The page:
Science of Golf: Newton’s First & Second Laws of Motion

Air Date: 04/28/2014
Source:
NBC Learn
Creator:
Dan Hicks
Air/Publish Date:
04/28/2014
Event Date:
04/28/2014
Resource Type:
Science Explainer
Copyright:
NBCUniversal Media, LLC.
Copyright Date:
2014
Clip Length:
00:05:48

From inertia to acceleration, USGA research engineer Jim Hubbell explains how Newton's Laws of Motion are demonstrated in every round of golf. "Science of Golf" is produced in partnership with the United States Golf Association and Chevron.

Science of Golf - Newton's First & Second Laws of Motion

DAN HICKS reporting,

Now you see it…now you don't! From zero to 175 miles per hour in a fraction of a second, today's top golfers can turn a golf ball into one of the fastest projectiles in sports.

SUZANN PETTERSEN (LPGA Tour Player): It's a nice feel when you can kind of crush it and it's straight down the middle, long and far.

HICKS: Suzann Pettersen is a professional golfer on the LPGA Tour, with top ten finishes in more than a dozen 2013 LPGA Tour events. In early 2014, Pettersen was second in the Women's World Golf Rankings.

PETTERSEN: You know there's nothing that beats hitting a pure golf shot, if it's a driver, if it's an iron or a wedge. It's a sweet feel and you know it.

HICKS: Whether crushing it or tapping it, getting the golf ball moving is explained by Newton's First and Second Laws of Motion.

JIM HUBBELL (United States Golf Association): Newton's laws can be seen in all aspects of the game of golf whether it's impact, whether it's the flight of the ball, or even the bounce and roll of the golf ball.

HICKS: Jim Hubbell is a research engineer at the United States Golf Association's Research and Test Center.

HUBBELL: Newton's first law basically states that a body at rest tends to stay at rest. A body in motion wants to stay in motion in a straight line unless it's affected by some external force.

HICKS: Newton's First Law of Motion, or the "Law of Inertia," says that objects tend to resist change in motion. This means the motion of an object with balanced or zero net forces will remain constant. The force of earth's gravity pulling down on a ball is balanced by the upward push of the tee. This balance of forces means there is a net, or total, force of zero - and the ball's state of motion remains the same. The force that a golf club applies to the ball is called unbalanced because there isn't an equal force to push back, or balance, the force of the club.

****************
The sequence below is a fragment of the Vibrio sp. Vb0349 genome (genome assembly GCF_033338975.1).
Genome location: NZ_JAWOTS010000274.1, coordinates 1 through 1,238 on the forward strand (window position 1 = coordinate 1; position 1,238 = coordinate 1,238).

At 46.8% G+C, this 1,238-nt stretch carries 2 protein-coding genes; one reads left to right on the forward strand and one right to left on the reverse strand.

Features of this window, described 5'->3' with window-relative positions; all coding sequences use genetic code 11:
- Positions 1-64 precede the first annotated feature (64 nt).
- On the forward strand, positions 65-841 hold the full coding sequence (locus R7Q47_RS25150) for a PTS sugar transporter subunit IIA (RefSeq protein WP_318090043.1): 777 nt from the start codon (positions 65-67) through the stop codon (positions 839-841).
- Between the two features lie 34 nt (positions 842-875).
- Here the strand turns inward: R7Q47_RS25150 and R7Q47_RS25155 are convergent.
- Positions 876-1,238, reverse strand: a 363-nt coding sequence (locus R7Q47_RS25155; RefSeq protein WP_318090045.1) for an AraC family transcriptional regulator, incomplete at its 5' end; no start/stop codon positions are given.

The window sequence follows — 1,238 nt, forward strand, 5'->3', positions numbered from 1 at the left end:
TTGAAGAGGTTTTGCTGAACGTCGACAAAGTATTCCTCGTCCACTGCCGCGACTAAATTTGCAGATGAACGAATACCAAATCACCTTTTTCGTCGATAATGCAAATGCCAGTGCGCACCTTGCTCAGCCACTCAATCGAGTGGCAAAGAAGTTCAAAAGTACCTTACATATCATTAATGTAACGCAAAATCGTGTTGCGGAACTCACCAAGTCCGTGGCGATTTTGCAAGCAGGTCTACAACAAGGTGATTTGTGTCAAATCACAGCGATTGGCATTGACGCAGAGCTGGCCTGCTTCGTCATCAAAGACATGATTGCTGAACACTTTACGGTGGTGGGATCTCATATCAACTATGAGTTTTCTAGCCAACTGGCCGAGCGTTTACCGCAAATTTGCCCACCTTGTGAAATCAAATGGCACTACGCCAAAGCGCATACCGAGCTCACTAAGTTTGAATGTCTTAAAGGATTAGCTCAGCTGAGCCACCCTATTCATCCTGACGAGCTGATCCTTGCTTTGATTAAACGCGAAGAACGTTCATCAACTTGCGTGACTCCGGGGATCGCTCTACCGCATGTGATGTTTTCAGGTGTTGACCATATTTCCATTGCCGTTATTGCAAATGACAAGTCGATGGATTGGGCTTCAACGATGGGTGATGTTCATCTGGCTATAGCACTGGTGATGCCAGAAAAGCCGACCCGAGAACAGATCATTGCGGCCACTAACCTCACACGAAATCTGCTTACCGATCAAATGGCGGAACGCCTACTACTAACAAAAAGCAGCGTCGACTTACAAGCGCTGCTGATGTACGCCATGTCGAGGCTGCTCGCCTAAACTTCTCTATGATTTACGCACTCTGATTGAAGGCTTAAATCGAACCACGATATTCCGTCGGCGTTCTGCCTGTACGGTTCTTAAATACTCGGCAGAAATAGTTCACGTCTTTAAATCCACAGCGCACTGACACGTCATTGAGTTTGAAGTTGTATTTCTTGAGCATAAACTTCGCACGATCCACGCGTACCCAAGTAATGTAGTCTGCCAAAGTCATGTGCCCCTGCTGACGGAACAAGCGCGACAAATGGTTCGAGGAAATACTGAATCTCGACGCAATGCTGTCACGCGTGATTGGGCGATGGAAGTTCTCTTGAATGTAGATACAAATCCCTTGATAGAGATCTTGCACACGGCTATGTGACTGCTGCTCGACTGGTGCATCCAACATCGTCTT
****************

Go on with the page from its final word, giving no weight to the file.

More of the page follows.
HUBBELL: So, a ball on a tee is going to stay on the tee unless there's some external force that changes that.

HICKS: An external force like a club. And just as force is needed to initiate motion, it's also needed to stop motion.

HUBBELL: The rolling ball would be an example of a ball rolling on a line or a constant direction at a uniform velocity is going to stay at that uniform velocity unless it's affected by some external force.

HICKS: Here, the external force is the friction of the grass. Newton's Second Law of Motion relates to the motion of an object when an unbalanced force causes a change in velocity. How quickly or slowly the object's velocity changes is called acceleration.

HUBBELL: Newton's second law really states or introduces the idea of acceleration. Acceleration of a body will be directly proportional to the force you apply to it and it will be inversely proportional to the mass of the object being accelerated.

HICKS: This means that if a large force is applied to a small mass, it results in a larger, or more rapid, acceleration. If the same force is applied to a larger mass, it results in a smaller, or slower, acceleration. This is represented by the equation acceleration equals force divided by mass - more commonly stated as F equals m times a.

HUBBELL: So it's pretty intuitive that a larger force will create a larger acceleration. A lighter body or a lighter-mass object will be more easily accelerated than a heavier object.

HICKS: At the USGA Test Center, Hubbell explains how they can measure the change in velocity of a golf ball at rest.

HUBBELL: This is our initial velocity measurement device. It measures, given a specific impact, how fast that ball will fly. Once the trigger is pulled, this striker comes out of the fly wheel while it's spinning and ultimately strikes the ball, and we'll measure the time it takes for the ball to fly to this far end of the test area. And that give us the initial velocity of the ball - a measurement of how fast the ball will come off the tee.

HICKS: The ball speed will be about 1.5 times the velocity of the club coming into impact.

HUBBELL: At a hundred-and-twenty-mile-an-hour clubhead speed, after the impact with the ball, the ball will take off at about a hundred and seventy-six miles per hour. So that's a pretty significant acceleration - from zero to a hundred-seventy-six miles per hour in five hundred microseconds.

HICKS: How much force accelerates the ball that quickly? Say the ball takes off at 176 miles per hour, or 78.7 meters per second. The collision happens in 500 microseconds. The change in velocity divided by collision time equals the acceleration on the ball. The mass of the ball is 1.62 ounces or .0459 kilograms. The mass of the ball multiplied by the acceleration equals the force of the club on the ball. That's a force of more than three quarters of a ton!

From teeing up to tapping in, Newton's Laws of Motion are in play, with inertia, force, mass, and acceleration found in every stroke.

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